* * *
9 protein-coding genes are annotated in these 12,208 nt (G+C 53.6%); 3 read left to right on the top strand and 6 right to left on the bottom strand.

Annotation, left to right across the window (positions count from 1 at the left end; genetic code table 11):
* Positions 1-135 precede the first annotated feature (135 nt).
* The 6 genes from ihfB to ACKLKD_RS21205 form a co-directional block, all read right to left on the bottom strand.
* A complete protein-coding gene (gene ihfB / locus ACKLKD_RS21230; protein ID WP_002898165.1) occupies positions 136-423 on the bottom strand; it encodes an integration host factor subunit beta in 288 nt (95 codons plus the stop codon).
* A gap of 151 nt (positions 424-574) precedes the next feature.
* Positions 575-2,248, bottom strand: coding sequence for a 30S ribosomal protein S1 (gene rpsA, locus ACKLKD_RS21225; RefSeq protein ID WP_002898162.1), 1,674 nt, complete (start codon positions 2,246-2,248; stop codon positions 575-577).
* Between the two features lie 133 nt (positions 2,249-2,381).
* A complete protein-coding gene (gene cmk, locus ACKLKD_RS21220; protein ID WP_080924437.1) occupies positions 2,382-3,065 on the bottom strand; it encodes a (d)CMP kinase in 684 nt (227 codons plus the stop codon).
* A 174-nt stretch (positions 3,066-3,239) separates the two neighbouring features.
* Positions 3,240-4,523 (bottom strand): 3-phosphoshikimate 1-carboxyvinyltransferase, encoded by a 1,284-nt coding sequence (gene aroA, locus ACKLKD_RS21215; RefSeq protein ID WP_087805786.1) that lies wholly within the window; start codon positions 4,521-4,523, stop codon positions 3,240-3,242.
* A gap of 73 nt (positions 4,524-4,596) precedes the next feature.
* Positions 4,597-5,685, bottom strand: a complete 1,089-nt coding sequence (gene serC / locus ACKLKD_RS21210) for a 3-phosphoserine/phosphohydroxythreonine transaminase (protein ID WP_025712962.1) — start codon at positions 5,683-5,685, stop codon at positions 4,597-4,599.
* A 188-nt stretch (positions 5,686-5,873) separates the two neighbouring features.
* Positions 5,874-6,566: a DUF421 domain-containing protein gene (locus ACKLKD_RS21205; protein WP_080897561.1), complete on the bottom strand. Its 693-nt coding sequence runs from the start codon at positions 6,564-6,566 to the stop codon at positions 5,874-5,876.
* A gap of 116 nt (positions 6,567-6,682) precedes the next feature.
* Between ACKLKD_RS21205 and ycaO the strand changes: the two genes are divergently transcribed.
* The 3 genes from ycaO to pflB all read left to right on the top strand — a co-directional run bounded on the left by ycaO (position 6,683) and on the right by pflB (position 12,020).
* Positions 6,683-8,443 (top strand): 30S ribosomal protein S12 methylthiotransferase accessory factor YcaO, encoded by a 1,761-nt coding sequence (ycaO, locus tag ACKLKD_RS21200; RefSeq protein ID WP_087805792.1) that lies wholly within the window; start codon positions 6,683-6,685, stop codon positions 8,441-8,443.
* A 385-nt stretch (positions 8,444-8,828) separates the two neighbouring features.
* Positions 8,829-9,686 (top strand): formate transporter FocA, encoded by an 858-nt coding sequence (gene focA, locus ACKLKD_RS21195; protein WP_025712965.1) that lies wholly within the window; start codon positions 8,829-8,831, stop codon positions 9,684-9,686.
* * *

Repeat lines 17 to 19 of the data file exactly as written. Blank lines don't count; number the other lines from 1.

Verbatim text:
* Between ACKLKD_RS21205 and ycaO the strand changes: the two genes are divergently transcribed.
* The 3 genes from ycaO to pflB all read left to right on the top strand — a co-directional run bounded on the left by ycaO (position 6,683) and on the right by pflB (position 12,020).
* Positions 6,683-8,443 (top strand): 30S ribosomal protein S12 methylthiotransferase accessory factor YcaO, encoded by a 1,761-nt coding sequence (ycaO, locus tag ACKLKD_RS21200; RefSeq protein ID WP_087805792.1) that lies wholly within the window; start codon positions 6,683-6,685, stop codon positions 8,441-8,443.